If you are going to use old content to create an info product it’s a good idea to tweak it to make it look brand-new. That way your audience won’t feel as if they’ve already seen everything you have to offer even when you use private label rights (PLR) or old blog posts to create a new information product.
Use screenshots, case studies, interviews, and more to add in examples to the original content to better explain the concepts you’re trying to get across to your audience. Adding this information will make the content more complete whether it’s a blog post or PLR you purchased.
If there are graphics used in the original content, it’s best to change them. If there aren’t any then add them. For data-centric content add an infographic. For “how to” content take pictures of the steps to accomplish the example.
You can use something like Canva.com or hire a graphic designer to help you create the right graphics for the new information product. You want to avoid making it look anything like the original. Ensure that you include your branding and information on the graphics.
Look at the title, headers, subheaders, and sentences for keywords. Change everything to include the keywords you’ve identified for this project. A fast way to do this is to use the find and replace function in MS Word.
A good way to help you find the right keywords to use for the recreation of the content is to know what your goals are for the new information product. Your title should reflect what you want to get across in the new info product.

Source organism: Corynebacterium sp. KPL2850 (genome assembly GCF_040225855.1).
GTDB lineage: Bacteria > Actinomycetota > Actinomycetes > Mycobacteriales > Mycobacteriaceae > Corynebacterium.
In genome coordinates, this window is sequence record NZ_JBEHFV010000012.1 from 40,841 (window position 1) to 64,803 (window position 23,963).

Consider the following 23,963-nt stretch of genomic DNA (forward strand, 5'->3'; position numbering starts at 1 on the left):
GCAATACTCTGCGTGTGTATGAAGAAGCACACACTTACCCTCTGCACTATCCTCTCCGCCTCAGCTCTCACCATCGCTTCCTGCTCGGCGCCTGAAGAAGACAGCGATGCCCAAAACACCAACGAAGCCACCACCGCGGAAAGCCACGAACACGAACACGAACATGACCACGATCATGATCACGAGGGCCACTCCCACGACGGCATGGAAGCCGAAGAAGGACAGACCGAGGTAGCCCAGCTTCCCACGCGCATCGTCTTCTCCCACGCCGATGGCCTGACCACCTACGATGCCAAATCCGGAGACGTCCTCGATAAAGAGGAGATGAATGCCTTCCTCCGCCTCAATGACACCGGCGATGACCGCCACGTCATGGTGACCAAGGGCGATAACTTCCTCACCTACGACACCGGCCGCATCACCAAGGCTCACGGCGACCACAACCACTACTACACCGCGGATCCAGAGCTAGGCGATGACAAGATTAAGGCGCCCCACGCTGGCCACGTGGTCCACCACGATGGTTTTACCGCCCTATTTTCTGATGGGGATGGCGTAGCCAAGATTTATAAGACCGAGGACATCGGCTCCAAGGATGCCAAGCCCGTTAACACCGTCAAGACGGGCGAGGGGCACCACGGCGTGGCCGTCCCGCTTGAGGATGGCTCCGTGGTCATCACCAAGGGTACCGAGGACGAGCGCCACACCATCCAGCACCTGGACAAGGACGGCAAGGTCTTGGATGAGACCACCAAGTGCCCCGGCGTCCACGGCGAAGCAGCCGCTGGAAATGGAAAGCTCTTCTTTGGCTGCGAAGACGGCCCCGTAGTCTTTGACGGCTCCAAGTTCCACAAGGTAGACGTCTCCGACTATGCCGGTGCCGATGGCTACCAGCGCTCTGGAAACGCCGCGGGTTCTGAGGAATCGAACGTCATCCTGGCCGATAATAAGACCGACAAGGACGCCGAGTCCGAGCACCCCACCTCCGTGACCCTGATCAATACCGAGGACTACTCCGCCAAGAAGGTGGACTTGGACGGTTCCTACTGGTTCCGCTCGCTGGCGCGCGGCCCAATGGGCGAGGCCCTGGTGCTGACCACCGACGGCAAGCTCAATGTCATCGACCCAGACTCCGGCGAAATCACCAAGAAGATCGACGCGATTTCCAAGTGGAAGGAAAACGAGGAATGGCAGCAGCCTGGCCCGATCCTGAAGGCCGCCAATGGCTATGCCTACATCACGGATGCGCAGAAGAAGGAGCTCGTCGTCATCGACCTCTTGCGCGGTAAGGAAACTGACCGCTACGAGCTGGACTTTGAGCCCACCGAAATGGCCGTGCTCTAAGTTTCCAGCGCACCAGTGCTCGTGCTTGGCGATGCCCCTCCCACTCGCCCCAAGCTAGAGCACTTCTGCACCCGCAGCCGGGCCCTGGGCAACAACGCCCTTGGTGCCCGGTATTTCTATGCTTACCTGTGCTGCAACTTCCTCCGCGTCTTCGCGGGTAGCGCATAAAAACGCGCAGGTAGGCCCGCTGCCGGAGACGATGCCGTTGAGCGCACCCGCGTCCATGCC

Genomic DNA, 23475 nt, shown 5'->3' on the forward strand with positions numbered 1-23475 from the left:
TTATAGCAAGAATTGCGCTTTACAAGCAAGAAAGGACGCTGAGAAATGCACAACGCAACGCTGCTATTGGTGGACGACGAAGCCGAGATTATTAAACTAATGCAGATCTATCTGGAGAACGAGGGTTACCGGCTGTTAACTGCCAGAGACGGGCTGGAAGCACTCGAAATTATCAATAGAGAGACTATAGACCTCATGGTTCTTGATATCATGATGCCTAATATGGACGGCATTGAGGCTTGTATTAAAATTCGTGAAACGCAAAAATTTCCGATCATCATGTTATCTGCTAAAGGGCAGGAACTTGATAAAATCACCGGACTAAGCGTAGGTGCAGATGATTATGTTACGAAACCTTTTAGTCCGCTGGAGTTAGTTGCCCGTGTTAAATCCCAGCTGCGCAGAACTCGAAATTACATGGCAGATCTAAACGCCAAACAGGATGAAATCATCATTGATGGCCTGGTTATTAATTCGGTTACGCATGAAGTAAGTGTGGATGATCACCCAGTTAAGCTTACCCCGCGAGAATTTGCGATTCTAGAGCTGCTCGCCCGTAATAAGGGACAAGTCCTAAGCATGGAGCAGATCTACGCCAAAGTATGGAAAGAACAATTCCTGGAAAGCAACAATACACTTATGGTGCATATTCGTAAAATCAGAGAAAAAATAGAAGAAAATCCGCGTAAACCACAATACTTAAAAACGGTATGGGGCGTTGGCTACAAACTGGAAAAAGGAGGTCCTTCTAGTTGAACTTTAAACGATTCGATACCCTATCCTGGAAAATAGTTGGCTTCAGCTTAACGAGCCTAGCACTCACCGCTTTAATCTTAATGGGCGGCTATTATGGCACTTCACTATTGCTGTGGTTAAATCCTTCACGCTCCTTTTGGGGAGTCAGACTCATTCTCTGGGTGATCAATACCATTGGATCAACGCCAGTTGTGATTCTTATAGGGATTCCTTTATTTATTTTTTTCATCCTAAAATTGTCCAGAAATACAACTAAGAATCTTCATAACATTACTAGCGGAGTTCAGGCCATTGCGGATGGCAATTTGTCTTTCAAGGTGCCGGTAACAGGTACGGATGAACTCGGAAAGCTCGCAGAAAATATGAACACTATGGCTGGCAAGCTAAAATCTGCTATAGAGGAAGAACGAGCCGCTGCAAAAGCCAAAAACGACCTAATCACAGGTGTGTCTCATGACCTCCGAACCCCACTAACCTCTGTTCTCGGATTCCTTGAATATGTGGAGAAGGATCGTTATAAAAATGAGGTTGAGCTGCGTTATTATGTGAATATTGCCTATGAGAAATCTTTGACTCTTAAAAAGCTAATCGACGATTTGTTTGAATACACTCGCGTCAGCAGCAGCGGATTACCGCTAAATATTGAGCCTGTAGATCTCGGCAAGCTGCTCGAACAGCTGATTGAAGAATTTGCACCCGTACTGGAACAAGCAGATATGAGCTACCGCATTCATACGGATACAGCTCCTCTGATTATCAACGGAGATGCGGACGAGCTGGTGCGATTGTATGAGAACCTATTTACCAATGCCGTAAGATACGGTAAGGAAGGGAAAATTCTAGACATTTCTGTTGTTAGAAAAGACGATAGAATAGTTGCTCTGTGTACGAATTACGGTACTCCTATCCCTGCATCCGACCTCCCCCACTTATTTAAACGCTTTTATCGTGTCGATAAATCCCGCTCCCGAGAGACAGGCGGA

If the original content is in paragraph form find ways to reorganize it such as by adding in bullets, changing the order of the points in the content, and by paraphrasing bullet points to make it look and read differently.
Remember to consider how your audience will consume the info product. Try to make the order logical based on the way in which they’ll consume it. For example, you may need to add in steps that are understood in the content but seem to be missing in the new info product.
When you’re done with everything else, add an introduction and a conclusion. Introductions tell the audience what they’ll learn in the content and conclusions tell them what you taught them and how to proceed from here.
If your conclusion includes action steps to take to get started, then you’re more likely to get people to act based on it.
These tips work great for PLR or your own original work. You can make search engines and people believe the content is unique and unrecognizable from the initial source.
It’s not tricking anyone. It's no different than what teachers do when they teach information from a book to a class. They find a good angle to attack the information from based on their audience and use the book as a starting point.
Tomorrow we cover how to use your existing content to promote your new info product.
See you then,